serious

My weekend.

After work on Friday I stayed in. I toyed with the idea of heading out to see if anyone was around, but in the end I couldn't be bothered, so I stayed in and fiddled with stuff instead. This included putting new ends on a length of coax for the TV, now that it's a lot nearer the socket. After plugging the machines back together I looked at the paper and realised there was nothing on, so I watched some Not the Nine O'Clock News instead.

On Saturday, morning I read the paper, and then in the afternoon I wandered around a few bookshops, mainly looking for a copy of "Bodies in motion and at rest", which I've mentioned before. Halfway down Lothian Road I bumped into purplerabbits and sibelian, and on George Street dryad_wombat and grahamb, which were both very welcome meetings. After narrowly escaping a record fair I hadn't realised was on I went back into the old town and happened across a second-hand bookstall next to the Tron Kirk. It had a couple of copies of the Rubaiyat, but they weren't as nice as my parents' copy, so I didn't buy either of them in spite of the very reasonable price-tags. Three bookshops later I didn't have a Rubaiyat or a copy of "Bodies in motion and at rest", but I did have a book of Eco essays, which should be fun.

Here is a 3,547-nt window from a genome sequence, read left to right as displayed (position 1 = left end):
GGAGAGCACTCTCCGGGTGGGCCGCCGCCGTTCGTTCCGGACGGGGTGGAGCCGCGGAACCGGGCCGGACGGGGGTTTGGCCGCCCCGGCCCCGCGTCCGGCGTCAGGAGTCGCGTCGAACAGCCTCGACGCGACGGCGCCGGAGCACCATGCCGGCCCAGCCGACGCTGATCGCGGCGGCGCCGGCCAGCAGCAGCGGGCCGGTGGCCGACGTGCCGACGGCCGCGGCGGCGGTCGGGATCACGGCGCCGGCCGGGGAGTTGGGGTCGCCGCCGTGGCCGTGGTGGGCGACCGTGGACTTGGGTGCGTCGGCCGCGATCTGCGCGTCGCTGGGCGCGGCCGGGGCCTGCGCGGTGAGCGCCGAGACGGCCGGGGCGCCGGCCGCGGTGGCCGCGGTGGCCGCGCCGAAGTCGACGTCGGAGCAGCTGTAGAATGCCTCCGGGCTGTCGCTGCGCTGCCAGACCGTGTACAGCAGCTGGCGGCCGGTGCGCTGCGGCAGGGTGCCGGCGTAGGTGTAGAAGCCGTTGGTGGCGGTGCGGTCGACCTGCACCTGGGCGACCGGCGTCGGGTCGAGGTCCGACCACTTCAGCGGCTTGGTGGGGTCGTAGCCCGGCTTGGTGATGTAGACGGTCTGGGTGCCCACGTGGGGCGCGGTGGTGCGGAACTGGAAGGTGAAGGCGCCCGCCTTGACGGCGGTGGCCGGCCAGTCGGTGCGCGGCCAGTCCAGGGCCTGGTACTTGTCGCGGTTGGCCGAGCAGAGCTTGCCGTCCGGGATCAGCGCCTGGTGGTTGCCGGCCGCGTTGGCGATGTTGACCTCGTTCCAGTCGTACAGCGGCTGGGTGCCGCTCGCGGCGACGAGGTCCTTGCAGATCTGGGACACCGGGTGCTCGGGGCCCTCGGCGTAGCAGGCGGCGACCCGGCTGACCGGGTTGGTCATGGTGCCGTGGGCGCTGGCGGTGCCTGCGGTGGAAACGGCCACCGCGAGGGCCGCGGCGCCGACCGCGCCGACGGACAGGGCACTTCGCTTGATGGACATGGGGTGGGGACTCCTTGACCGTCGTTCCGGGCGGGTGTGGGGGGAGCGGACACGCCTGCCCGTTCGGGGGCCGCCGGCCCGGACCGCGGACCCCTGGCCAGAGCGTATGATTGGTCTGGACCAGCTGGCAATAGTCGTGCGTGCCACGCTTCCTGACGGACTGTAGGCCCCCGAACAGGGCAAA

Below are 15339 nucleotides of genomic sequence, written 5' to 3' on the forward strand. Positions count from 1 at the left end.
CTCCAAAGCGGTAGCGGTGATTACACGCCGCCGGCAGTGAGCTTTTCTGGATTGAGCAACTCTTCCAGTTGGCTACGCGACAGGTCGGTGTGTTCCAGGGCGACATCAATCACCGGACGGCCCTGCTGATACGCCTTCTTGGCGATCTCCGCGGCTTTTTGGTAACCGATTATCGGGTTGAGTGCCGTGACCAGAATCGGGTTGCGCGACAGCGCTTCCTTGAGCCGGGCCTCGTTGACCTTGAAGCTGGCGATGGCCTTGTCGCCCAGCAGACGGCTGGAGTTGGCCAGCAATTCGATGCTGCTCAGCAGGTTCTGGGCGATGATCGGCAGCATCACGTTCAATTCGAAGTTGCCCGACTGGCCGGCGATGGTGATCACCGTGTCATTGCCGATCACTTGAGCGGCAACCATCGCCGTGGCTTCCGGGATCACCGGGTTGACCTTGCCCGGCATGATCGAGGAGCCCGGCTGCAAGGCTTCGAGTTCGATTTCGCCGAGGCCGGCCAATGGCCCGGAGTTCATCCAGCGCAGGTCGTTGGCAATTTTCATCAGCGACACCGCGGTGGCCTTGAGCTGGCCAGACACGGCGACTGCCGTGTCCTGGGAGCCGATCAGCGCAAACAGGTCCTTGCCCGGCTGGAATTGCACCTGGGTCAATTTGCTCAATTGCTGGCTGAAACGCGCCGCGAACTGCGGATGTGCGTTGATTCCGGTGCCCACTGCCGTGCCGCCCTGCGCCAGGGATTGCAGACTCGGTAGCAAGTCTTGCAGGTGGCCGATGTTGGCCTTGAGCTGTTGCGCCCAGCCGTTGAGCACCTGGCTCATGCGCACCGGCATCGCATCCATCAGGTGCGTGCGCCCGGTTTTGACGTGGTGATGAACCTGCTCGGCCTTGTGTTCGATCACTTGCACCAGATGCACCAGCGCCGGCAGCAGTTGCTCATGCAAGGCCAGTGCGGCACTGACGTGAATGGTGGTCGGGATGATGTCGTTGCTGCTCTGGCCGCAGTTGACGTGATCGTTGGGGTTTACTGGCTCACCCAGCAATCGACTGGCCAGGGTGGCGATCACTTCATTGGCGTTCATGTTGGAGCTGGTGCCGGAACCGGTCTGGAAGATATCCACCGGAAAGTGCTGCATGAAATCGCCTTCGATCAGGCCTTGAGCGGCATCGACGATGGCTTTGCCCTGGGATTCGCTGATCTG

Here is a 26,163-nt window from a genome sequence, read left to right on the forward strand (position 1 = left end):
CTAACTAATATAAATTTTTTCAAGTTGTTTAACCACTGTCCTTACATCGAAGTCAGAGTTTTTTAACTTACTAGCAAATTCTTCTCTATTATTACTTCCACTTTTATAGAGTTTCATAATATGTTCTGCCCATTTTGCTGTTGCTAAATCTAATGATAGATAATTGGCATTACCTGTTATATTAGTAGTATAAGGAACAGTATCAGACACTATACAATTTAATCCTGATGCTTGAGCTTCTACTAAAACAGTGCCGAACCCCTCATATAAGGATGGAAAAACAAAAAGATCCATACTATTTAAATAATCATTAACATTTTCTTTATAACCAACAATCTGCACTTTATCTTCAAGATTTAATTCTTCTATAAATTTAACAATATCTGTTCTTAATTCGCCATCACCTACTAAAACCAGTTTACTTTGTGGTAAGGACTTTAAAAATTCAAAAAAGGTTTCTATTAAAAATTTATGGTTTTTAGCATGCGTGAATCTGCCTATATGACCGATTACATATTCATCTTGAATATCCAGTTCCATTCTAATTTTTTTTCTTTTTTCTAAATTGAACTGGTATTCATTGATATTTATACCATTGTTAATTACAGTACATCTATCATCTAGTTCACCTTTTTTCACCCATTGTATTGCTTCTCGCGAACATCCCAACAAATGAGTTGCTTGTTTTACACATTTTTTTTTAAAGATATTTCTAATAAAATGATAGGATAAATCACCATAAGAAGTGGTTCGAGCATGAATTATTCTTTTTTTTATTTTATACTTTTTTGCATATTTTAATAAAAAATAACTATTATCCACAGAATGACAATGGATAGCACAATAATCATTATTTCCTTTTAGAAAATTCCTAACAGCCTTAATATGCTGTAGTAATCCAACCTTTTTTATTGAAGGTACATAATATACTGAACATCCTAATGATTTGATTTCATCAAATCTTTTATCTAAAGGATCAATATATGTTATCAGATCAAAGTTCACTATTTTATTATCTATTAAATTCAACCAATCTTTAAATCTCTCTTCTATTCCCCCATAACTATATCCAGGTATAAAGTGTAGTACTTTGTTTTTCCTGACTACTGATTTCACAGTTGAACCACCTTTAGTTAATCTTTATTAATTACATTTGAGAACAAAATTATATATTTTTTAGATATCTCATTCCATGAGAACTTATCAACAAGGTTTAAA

Later my brother called, and we went over to the Hoose for a couple of pints. dragal23 was there, so we spent the next couple of hours chatting with him. Afterwards Pete went home, pleading tiredness due to unsocial working hours, and I went over to Teviot for Vain. This was quite fun, with various people hanging around to talk to and a few unexpected musical treats.

Sunday morning, of course, involved breakfast and the Sunday papers, and then heading over to Calton Hill for some more Torchie rehearsing. There were a dozen of us, so numbers are gradually picking up towards where they need to be. A vague suspicion about a Gav that had been mentioned on Thursday returned when I saw his surname written down and where he worked.

First we played daft warmup games for a few minutes until other people were ready, ourselves and then later with the White Women. Two Blue Men turned up and indeed Gavin turned out to be my old practical partner Gav from my honours year. It feels very odd that people I know keep turning up. I know a Red Man (who's a woman) and a White Woman (who's a man), a processional drummer and a Blue Man. It's starting to feel like a family gathering. In a good way, I must stress - I haven't seen Gav in about eight or nine years, so it was a joyful reunion indeed.

So with the May Queen and the White Women and two of the Blue Men we rehearsed the opening of the procession on the monument and then followed the course round, with explanation, information and much effort (mostly successful) avoiding getting hit on the head with the various sticks that were waving around. Towards the end we were joined by the whole mob of Red Men to run through another important part.